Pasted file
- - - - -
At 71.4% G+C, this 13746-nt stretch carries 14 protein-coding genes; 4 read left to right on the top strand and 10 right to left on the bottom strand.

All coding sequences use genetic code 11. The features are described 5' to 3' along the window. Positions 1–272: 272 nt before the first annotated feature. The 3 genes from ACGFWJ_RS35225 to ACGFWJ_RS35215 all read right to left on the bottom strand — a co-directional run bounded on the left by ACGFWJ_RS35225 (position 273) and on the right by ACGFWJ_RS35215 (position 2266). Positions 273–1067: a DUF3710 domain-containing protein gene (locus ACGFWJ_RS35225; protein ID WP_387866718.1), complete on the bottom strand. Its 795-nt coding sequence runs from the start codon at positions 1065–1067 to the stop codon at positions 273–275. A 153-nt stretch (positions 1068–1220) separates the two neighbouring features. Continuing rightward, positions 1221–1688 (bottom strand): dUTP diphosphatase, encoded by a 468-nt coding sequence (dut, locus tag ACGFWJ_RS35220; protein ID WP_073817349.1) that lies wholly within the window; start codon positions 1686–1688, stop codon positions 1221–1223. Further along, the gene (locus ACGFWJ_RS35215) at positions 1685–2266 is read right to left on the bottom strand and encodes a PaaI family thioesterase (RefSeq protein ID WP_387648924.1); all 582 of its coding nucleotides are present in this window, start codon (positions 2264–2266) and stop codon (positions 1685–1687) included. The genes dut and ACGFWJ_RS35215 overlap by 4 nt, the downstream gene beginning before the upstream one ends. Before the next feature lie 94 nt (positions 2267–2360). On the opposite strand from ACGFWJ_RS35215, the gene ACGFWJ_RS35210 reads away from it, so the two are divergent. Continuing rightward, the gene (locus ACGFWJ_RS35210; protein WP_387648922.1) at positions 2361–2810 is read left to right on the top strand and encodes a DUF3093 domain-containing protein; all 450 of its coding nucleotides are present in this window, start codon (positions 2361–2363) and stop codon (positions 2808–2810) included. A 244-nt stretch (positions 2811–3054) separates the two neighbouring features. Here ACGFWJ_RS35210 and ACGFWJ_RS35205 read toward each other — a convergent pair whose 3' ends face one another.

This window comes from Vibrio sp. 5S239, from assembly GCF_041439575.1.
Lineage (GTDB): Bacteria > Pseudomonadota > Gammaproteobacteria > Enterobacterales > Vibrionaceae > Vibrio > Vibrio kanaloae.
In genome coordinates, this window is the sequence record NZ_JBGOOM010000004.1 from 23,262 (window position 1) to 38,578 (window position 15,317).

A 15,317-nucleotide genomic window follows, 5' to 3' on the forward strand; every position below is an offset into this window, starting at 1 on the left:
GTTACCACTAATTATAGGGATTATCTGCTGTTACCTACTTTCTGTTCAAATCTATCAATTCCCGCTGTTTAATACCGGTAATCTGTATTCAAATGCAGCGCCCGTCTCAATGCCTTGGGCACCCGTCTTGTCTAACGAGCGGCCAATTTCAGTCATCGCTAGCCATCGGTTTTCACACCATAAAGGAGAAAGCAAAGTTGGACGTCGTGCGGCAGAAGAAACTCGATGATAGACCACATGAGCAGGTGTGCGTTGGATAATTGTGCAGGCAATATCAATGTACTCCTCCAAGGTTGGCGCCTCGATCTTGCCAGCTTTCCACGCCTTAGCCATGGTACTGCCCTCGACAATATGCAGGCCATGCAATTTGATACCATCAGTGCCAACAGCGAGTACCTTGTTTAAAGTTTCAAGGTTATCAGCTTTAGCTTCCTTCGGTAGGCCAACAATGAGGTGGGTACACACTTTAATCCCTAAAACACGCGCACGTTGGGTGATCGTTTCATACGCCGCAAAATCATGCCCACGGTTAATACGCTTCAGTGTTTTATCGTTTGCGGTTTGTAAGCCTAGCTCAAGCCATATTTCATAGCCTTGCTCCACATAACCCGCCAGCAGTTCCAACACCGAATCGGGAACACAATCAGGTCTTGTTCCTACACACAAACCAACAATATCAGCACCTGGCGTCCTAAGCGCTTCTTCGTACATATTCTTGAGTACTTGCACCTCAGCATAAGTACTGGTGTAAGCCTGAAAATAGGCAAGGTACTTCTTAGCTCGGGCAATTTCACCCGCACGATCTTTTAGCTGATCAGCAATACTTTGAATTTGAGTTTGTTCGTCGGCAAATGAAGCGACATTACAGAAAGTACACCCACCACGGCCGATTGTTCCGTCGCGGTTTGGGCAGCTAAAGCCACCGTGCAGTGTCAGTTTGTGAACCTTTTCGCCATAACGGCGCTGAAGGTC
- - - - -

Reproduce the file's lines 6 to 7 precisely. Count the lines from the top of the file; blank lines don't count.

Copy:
A 15,317-nucleotide genomic window follows, 5' to 3' on the forward strand; every position below is an offset into this window, starting at 1 on the left:
GTTACCACTAATTATAGGGATTATCTGCTGTTACCTACTTTCTGTTCAAATCTATCAATTCCCGCTGTTTAATACCGGTAATCTGTATTCAAATGCAGCGCCCGTCTCAATGCCTTGGGCACCCGTCTTGTCTAACGAGCGGCCAATTTCAGTCATCGCTAGCCATCGGTTTTCACACCATAAAGGAGAAAGCAAAGTTGGACGTCGTGCGGCAGAAGAAACTCGATGATAGACCACATGAGCAGGTGTGCGTTGGATAATTGTGCAGGCAATATCAATGTACTCCTCCAAGGTTGGCGCCTCGATCTTGCCAGCTTTCCACGCCTTAGCCATGGTACTGCCCTCGACAATATGCAGGCCATGCAATTTGATACCATCAGTGCCAACAGCGAGTACCTTGTTTAAAGTTTCAAGGTTATCAGCTTTAGCTTCCTTCGGTAGGCCAACAATGAGGTGGGTACACACTTTAATCCCTAAAACACGCGCACGTTGGGTGATCGTTTCATACGCCGCAAAATCATGCCCACGGTTAATACGCTTCAGTGTTTTATCGTTTGCGGTTTGTAAGCCTAGCTCAAGCCATATTTCATAGCCTTGCTCCACATAACCCGCCAGCAGTTCCAACACCGAATCGGGAACACAATCAGGTCTTGTTCCTACACACAAACCAACAATATCAGCACCTGGCGTCCTAAGCGCTTCTTCGTACATATTCTTGAGTACTTGCACCTCAGCATAAGTACTGGTGTAAGCCTGAAAATAGGCAAGGTACTTCTTAGCTCGGGCAATTTCACCCGCACGATCTTTTAGCTGATCAGCAATACTTTGAATTTGAGTTTGTTCGTCGGCAAATGAAGCGACATTACAGAAAGTACACCCACCACGGCCGATTGTTCCGTCGCGGTTTGGGCAGCTAAAGCCACCGTGCAGTGTCAGTTTGTGAACCTTTTCGCCATAACGGCGCTGAAGGTC